The wealthy Sackler family is facing new charges it fraudulently transferred money from Purdue Pharma, the firm it owns that makes opioid painkillers.
In a lawsuit, New York's Attorney General said she will recover "billions of dollars" that were "fraudulently conveyed" from the firm to the dynasty.
Purdue is facing thousands of lawsuits on how it marketed OxyContin, but only a handful have named the Sacklers
Purdue and the Sacklers vigorously deny the allegations, a spokesman said.
A spokesperson for the Sackler family said: "Expanding this baseless lawsuit to include former directors of Purdue Pharma is a misguided attempt to place blame where it does not belong to a complex public health crisis.
The family "strongly denies the allegations and will" vigorously defend against them. "
The lawsuit claims that money was transferred from Purdue Pharma to private or Offshore accounts managed by members of the Sacklers in order to protect the funds from litigation.
The Sackler family is worth $ 1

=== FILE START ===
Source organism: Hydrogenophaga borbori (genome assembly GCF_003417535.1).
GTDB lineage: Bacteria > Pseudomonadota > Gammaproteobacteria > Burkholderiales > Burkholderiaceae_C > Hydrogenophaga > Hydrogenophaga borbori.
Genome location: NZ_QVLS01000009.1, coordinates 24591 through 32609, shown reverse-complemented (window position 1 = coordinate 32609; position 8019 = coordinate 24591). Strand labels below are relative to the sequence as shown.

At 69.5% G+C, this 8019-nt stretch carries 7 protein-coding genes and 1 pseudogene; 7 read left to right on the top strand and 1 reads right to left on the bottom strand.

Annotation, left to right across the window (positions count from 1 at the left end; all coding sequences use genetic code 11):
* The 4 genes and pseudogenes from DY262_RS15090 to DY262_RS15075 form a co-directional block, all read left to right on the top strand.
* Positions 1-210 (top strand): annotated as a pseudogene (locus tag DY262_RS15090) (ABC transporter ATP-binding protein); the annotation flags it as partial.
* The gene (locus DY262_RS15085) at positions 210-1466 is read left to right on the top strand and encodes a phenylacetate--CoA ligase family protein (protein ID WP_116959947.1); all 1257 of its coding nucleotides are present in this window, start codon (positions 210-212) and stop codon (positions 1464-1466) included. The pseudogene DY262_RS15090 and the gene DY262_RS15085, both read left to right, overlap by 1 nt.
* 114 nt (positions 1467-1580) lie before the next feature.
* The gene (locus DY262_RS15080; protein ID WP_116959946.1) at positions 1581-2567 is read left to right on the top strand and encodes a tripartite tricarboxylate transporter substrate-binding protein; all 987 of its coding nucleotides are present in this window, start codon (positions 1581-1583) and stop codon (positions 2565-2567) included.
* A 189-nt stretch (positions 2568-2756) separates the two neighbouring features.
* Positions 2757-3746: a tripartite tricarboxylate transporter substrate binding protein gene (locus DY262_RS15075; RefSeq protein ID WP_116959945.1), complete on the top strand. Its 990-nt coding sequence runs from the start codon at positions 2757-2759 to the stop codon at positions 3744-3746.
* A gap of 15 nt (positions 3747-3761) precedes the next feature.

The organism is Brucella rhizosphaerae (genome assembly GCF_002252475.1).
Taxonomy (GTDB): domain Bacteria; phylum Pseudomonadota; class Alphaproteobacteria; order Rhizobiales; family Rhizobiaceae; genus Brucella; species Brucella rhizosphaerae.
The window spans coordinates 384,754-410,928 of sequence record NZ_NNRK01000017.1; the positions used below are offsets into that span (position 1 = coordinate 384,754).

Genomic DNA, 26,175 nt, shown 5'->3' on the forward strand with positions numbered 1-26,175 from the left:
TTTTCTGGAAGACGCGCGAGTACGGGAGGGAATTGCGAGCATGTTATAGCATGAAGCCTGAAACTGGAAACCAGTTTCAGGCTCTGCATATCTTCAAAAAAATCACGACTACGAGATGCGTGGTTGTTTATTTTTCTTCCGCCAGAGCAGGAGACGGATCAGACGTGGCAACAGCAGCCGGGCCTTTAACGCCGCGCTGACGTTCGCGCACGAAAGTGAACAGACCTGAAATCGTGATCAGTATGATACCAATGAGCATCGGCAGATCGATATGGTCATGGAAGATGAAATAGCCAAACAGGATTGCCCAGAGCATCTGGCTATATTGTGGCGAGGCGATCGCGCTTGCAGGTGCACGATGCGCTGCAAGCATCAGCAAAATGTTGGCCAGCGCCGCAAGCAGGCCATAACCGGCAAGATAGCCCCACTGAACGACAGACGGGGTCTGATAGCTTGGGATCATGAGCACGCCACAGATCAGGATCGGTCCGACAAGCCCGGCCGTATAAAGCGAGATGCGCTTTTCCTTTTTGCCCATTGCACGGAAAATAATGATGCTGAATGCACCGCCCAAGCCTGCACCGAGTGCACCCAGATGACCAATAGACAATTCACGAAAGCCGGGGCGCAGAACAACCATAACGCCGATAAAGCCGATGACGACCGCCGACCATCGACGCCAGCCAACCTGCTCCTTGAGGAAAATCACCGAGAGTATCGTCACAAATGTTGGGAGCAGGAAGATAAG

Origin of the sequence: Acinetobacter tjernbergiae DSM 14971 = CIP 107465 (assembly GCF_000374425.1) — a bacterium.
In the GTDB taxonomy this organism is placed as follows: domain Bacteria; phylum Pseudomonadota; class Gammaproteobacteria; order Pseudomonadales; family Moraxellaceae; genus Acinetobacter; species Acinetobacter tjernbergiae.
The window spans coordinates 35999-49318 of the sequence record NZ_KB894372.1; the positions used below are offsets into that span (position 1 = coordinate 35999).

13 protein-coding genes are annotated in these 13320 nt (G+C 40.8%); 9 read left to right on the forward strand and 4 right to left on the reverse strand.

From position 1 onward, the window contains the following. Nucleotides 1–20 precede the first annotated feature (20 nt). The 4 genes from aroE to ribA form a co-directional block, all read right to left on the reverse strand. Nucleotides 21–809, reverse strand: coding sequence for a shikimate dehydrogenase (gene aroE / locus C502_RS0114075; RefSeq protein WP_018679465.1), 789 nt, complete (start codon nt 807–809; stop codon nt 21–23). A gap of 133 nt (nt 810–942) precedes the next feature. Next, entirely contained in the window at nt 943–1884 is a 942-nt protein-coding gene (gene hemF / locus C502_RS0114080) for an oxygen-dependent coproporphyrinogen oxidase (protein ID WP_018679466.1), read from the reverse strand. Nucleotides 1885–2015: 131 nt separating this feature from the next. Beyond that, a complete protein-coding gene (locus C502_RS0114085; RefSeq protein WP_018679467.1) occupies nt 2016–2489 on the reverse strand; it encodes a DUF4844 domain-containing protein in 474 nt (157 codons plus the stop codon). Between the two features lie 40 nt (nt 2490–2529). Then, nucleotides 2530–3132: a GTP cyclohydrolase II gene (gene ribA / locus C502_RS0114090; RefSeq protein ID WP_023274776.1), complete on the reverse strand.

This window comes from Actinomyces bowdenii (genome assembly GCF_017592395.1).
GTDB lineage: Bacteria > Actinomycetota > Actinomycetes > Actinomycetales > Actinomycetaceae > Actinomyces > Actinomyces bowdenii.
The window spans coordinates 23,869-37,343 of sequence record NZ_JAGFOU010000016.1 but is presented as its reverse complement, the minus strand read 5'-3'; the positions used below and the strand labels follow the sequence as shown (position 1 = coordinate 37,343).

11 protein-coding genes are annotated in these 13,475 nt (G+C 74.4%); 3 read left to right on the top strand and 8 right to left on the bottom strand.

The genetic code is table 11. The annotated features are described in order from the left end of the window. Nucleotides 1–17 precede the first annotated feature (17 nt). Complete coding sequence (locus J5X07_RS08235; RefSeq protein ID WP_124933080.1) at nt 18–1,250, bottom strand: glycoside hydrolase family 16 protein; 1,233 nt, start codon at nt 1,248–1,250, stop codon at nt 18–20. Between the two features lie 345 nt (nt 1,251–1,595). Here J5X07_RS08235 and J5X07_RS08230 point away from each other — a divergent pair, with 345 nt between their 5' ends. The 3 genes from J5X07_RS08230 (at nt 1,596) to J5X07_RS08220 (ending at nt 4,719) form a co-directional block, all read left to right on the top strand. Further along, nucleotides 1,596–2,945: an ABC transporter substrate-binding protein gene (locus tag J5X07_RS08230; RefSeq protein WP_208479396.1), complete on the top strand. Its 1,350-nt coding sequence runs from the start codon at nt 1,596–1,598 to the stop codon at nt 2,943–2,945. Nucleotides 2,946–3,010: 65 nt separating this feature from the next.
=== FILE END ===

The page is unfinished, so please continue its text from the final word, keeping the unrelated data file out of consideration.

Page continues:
Dame Theresa Sackler, who is named in the lawsuit, is a trustee of the V&A in London which has a courtyard named after the family.
However, the Sackler Trust has now released new charitable donations in the UK. It is a decision by the National Portrait Gallery to give up a grant from the Trust.
Other organizations also have Sackler money, including the Tate.
The New York Attorney General Letitia filed the lawsuit against Purdue Pharma last August, claiming that it oversold the benefits of OxyContin and failed to adequately address the potential risks of taking the drug, which include serious abuse and death.
That lawsuit has now been amended to include the Sacklers, many of whom were directors of Purdue.
It has also been extended to trusts controlled by the Sackler family and other makers and distributors of opioid drugs
These include Janssen Pharmaceuticals, which is owned by Johnson & Johnson and Teva Pharmaceuticals.